In the middle of a snowstorm in the Northeast, it’s hard to imagine how it ever made sense for Sister Verna, Sister Lena, and Sister Elizabeth to move from Hawaii to East Syracuse, NY in the 1960s to teach me and my scores of Catholic schoolmates reading, 'riting, 'rithmetic, and 'religion. I know they didn’t have access to all the great data we 21st century humans have at our fingertips about world climate stats or how to lose 50 pounds with this one simple trick, but surely someone explained that a perpetually wet and more often than not cold village in central New York State wasn’t going to be Hawaii.
First of all, if you move anywhere from Hawaii, you’re probably taking a step down. That said, there’s no reason to move to Siberia.
On the other hand, some people really believe in suffering. The Franciscan nuns of my childhood are kindred spirits with triathletes and wrestlers trying to make weight. Denying their basic human desires by taking vows of poverty, chastity and obedience is evidence enough of their willingness to inflict suffering on themselves, so why add being perpetually cold and damp?
You note that when I moved from Syracuse I ended up in Boston, where the weather isn’t much better. True. But if one must live in the cold and rain, it might as well be in a city that has major league baseball. This might explain Richard’s decision to move to New England from Olde Englande (probably not), but even he couldn’t take it any longer and now finds himself in San Diego. On a windswept day in February, that’s a move that seems perfectly sensible.
Xander Bogaerts may be everyone’s favorite Red Sox player, what with his leading the league in hits and ability to speak more languages that several dead popes. Plus, there’s this: Xander admitted, during his 20-plus game hit streak, that if he didn’t get a hit in the first two at-bats he was definitely thinking about it by the third at bat. “That’s refreshing,” Joe Castiglione kept telling us. Is it?
I was there at Fenway on June 3rd when his 26-game streak was about to end. He went down in his first two at-bats, was walked in his third, and got one more opportunity with two men on and two out in the bottom of the ninth. Here was Xander’s chance to be a hero: a home run would tie the game; a single would extend the hitting streak; a walk would load the bases with Big Papi coming up. (Big Papi!) With the count three and one, Xander fouled off a tough pitch that looked, felt, and smelled like ball four. Well, at least it kept his chances at continuing his damnable streak alive.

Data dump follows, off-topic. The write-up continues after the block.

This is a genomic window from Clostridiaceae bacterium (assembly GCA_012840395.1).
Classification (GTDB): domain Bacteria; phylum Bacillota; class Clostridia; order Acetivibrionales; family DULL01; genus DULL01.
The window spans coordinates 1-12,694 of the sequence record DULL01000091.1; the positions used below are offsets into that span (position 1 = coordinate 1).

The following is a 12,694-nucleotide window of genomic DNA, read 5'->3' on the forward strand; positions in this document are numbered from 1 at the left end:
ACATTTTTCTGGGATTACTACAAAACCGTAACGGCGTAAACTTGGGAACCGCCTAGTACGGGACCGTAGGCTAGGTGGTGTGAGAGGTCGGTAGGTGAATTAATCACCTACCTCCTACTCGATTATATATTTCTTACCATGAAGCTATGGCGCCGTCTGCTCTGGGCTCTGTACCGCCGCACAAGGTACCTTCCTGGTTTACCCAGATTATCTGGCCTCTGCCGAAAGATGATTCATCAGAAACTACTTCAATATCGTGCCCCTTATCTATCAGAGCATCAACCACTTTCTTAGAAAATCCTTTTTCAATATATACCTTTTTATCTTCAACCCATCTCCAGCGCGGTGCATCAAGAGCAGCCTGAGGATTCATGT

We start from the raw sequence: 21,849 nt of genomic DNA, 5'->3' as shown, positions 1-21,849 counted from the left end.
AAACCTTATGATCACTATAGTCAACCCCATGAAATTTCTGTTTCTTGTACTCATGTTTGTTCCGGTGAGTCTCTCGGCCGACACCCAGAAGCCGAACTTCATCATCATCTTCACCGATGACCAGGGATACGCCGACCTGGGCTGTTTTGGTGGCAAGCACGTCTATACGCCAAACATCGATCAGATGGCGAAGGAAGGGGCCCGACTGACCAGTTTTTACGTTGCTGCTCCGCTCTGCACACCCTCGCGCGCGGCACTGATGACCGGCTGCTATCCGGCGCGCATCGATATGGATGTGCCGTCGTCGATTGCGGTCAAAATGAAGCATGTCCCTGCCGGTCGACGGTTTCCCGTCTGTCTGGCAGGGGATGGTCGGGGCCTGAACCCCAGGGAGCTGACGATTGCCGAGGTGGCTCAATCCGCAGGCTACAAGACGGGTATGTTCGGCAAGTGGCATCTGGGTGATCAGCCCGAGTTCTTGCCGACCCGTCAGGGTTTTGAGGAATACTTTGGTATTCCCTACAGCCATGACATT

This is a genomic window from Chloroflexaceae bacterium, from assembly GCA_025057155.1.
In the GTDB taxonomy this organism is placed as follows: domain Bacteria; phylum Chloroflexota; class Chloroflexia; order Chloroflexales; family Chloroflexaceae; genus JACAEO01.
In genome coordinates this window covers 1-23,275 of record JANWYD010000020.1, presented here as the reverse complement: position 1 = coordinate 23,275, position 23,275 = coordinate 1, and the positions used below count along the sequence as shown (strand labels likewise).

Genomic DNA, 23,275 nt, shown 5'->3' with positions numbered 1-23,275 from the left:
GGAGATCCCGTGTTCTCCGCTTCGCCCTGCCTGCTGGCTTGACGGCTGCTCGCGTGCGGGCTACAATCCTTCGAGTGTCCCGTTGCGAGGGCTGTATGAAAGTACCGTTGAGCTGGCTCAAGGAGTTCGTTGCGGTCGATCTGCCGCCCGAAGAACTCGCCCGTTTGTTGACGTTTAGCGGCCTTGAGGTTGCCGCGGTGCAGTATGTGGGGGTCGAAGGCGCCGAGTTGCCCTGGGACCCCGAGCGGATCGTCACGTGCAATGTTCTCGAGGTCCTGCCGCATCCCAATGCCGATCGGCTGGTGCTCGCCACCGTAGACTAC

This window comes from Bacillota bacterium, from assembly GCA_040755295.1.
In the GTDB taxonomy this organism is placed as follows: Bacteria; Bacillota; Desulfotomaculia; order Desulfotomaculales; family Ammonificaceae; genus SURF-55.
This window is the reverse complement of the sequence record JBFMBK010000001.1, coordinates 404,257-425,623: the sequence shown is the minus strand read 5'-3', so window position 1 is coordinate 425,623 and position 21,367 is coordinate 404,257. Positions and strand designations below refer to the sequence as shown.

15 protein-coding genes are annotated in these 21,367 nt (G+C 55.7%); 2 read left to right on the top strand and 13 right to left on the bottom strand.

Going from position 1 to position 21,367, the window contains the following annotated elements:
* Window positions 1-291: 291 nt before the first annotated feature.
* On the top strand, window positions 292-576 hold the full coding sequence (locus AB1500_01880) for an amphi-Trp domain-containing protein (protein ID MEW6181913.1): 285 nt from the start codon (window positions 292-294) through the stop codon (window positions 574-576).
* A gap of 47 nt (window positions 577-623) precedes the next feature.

At this point, the catcher for the Blue Jays called time and went to talk to his pitcher. I wasn’t privy to the “conversate” (as I’ve heard people call it), but I can guess what the catcher said: “This guy wants a hit more than anything, so don’t throw him a strike.” Sure enough, the next pitch was up in Xander’s eyes, and he swung at it anyway, striking out to end the game.
If Christian Vasquez had been on deck, I’d have understood, but it was David Ortiz!
New clubhouse rule: no more hitting streaks, as they tend to interfere with sensible at-bats late in the game.
Back when the sitcom Cheers was the most popular show on TV, we in Boston all knew that it was modeled after a bar called “The Bull and Finch Pub” in the Back Bay neighborhood of our very own city. If you ever went into the Bull and Finch, the first think you’d think is “What the hell! This doesn’t look anything like the bar in Cheers. And where are Norm and Cliff?”
In a fascinating case of uncanny coincidence, there appeared in Boston, around this same time (the 1980s and early 1990s), a new establishment called “three CHEERS bar.” I may have the letter cases not exactly correct and I can’t replicate the font size, but the general idea was to draw your eye toward the word “Cheers,” so that tourists might mistakenly think it was “The Cheers Bar.”
This signage subterfuge was not lost on me. For example, I recently acquired the trademark of “Samuel Addings,” which is also the name of my beer-brewery-to-be. If the stars align properly, I’ll be able to serve my beer to “Gradiate Students” at my own (for-profit) University named “Harfard.”
Usually, when I come into Boston and need to park, I make use of quarters. This has been extremely inconvenient for me. First of all, I don’t get paid in quarters. Sure, back in the 1970s when I was an altar boy serving funerals while people around me wept, I was paid in quarters, but back then you only needed a couple of nickels to park, so the quarters weren’t all that convenient either. Plus I didn’t have a driver’s license.
Well wouldn’t you know it but just the other day I found myself in the Back Bay neighborhood of Boston needing to park, and came upon a metered space that loudly advertised that I could pay by phone. In this case I had quarters, but I wanted a more convenient way to pay than by using the coins I had at the tips of my fingers. I decided to download the very convenient ParkBoston phone app, which took only about five minutes longer to install than it would have taken for me to inconveniently reach into my pocket and pull out six quarters.
After spending another 5 or so minutes establishing my user name and password, I paid for my parking right there on my phone, which included a 15 cent “convenience” charge.
The only inconvenient part of the 10 minutes I spent paying for parking is that I now have these six quarters weighing me down.
The New Look, Feel, and Smell
Suddenly, just when you were finally getting comfortable with my website, I go and reorganize information into 3 columns instead of just two, add links to other sites (right hand column, scroll down a bit), and install a tag cloud (just below it) that's claims to be unused. Why?! “The next thing you know he’ll be running ads!” Read On
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Produce This Audio Play!
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